Exclusivity vs. Advancement 

Today my company’s Women’s Initiative program hosted a panel discussion with company executives that was supposed to highlight Women In Tech, specifically in our tech company. (It didn’t, but more on that later.) Before it started I was chatting with a woman I’ve only occasionally worked with. And in striving to keep the conversation going, I commented how encouraged I was to see how many men turned out for a Women’s Initiative event. Her response was that it was nice, especially since the program “feels” a bit exclusive. 

My immediate reaction was that in any effort to promote marginalized groups there is some kernel of exclusivity endemic to that uplifting of the target population. But, I also said that the slight imbalance created by that shift in focus is typically off-set by the privilege that the non-target group enjoys. Then the obligatory flippant, hopefully easy-going, comment was “so they should just get over it”. 
Now, what I meant by that snark is that the passing discomfort of the privileged from momentarily not being the center of attention is trivial in comparison to the significant benefits to the marginalized from being in the spotlight for a time. 
So, two things:
First, shouldn’t that be obvious? Shouldn’t reasonably intelligent adults be able to recognize that creating a group or event or environment that brings light and opportunity for advancement to repressed/oppressed/marginalized populations is, of itself, a noble purpose, and the reduction of oppressive privilege as a result, is a benefit to everyone? I feel like this should be obvious. Granted, the question isn’t always as clean as who holds more privilege between (ostensibly) only two groups. Sometimes variables within each population enjoy different levels of privilege and suffer different levels of oppression, so that you are really having to juggle the interests of multiple groups. For example, all men vs. all women can break down into racial, economic, national, political and sexual orientation demographics among each, in which some women are privileged over other women, some men over other men, and depending on how granular your filters, even some women might be privileged over some men. These variables can be tricky to account for and sometimes complicate the analysis of exclusivity vs. advancement. But, at a high level and in most instances, I think this cost/benefit analysis should be obvious.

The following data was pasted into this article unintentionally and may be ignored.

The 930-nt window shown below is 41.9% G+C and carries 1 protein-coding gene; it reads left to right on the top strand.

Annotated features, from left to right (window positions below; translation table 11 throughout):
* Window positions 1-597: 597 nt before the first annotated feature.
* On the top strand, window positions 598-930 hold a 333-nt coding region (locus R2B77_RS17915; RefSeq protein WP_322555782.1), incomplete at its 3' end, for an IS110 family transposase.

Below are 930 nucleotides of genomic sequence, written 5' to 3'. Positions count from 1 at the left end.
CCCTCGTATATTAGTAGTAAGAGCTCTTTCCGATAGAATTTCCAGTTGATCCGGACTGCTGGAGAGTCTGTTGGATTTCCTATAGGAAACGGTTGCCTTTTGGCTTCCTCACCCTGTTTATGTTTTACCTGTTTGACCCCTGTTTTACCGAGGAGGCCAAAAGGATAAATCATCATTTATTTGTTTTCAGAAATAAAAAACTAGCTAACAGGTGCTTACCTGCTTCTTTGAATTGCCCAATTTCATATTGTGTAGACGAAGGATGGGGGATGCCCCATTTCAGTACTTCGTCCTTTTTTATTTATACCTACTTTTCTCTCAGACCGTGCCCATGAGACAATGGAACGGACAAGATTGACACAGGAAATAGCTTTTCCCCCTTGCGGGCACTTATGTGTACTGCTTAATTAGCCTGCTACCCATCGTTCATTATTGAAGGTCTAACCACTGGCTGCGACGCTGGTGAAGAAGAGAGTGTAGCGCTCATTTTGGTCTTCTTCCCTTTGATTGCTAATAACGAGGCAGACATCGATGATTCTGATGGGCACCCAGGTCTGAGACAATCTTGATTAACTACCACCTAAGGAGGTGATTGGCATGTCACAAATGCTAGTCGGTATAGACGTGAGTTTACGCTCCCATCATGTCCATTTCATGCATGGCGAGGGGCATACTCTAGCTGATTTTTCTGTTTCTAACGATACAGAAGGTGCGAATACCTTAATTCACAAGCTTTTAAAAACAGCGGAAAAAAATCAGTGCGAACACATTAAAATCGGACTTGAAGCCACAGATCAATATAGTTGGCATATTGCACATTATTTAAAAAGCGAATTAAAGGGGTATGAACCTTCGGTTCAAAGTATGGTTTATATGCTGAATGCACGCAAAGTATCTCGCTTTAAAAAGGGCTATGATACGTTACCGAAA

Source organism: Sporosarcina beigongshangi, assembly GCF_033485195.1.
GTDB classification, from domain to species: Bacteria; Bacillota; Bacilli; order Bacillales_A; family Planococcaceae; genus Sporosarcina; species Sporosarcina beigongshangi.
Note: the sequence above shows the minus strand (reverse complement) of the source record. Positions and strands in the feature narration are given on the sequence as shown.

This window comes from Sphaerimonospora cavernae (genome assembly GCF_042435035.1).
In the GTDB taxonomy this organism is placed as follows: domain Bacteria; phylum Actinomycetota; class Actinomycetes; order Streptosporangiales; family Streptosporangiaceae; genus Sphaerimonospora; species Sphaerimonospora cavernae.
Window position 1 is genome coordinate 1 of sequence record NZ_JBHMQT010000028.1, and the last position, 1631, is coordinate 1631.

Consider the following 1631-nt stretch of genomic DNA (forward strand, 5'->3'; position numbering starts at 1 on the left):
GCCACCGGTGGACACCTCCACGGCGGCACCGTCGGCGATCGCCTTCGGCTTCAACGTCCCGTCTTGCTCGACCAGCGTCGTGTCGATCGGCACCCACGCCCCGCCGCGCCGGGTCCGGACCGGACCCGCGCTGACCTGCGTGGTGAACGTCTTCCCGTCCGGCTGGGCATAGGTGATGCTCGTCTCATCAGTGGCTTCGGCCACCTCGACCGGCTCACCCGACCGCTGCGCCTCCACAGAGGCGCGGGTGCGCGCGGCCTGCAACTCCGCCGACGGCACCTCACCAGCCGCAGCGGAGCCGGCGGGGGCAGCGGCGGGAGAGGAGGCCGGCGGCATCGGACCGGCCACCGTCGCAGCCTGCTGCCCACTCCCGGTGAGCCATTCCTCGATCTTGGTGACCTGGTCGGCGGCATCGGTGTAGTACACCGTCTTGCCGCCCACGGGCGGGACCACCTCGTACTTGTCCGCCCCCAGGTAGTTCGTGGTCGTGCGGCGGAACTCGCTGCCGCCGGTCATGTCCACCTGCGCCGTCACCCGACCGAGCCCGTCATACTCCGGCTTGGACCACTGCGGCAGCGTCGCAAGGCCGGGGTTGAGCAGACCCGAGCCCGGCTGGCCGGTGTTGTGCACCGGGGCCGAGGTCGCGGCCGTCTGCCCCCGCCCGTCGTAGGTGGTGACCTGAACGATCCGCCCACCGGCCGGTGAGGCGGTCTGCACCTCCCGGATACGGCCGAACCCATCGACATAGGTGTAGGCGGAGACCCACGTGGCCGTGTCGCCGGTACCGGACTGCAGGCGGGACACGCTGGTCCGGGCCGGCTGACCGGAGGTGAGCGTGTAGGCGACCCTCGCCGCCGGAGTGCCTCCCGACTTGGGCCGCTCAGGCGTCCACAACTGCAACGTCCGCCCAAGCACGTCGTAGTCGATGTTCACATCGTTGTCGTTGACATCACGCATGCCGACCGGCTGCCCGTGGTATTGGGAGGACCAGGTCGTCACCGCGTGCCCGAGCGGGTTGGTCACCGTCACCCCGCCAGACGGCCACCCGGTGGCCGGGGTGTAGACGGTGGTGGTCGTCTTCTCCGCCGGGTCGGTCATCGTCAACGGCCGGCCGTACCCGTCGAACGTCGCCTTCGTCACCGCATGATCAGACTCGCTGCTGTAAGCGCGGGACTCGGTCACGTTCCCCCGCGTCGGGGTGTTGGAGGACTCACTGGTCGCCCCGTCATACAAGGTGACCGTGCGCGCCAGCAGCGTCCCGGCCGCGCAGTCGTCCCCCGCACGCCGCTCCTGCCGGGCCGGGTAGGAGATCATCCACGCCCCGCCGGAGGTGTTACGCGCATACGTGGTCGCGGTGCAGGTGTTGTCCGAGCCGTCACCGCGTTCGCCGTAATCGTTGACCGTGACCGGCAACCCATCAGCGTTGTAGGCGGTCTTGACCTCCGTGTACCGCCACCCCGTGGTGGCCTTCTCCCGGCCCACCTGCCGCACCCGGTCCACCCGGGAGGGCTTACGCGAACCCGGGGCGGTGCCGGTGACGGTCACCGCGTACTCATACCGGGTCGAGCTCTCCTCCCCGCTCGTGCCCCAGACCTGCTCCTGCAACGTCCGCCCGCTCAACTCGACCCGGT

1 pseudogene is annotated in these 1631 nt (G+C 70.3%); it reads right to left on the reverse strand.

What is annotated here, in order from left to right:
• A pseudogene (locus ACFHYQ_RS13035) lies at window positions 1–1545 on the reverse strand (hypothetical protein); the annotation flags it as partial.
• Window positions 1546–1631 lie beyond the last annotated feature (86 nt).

Second, even if the win-win of creating equality isn’t obvious in every micro-instance, shouldn’t the mere fact of a population among us suffering oppression and inequality merit scrutiny, even if that scrutiny is uncomfortable for some? Doesn’t that mean that, instead of defaulting to criticism of a possible negative attribute that might exist with the program to instill equality, the instinctive response should be rather to support and further the cause? I’m all for spotting problems, avoiding risks and preventing the cure from becoming worse than the disease. But that’s not what this type of thinking does. This is, whether accidental or intentional, obstructionist thinking. This type of reaction deflects attention from the core concern to a tertiary side-effect, obscuring the primary purpose with trivialities. It can stop a program or movement in its tracks, if it’s allowed to fester unaddressed before the program gets its legs. That’s what makes lazy thinking so dangerous. 
And here’s a bonus thought:  All intelligent discourse is beneficial. Today’s Women’s Initiative event didn’t address a women-centered topic as initially billed. Instead, it was an executive panel discussion about organizational change and change management, only sponsored by the Women’s Initiative organization. However, it’s lack of a women’s focus did not prevent it from being the platform for critical thinking about deep social issues. I had a much more satisfying chat with a different co-worker afterward that played on the same theme, only from a positive, uplifting angle. And even though I found my colleague’s comment irksome, it put my mind to work, helping me to articulate some thoughts (if no answers) about why activism, even in its mildest, most micro-level form, is critical for the growth and prosperity of all communities. 
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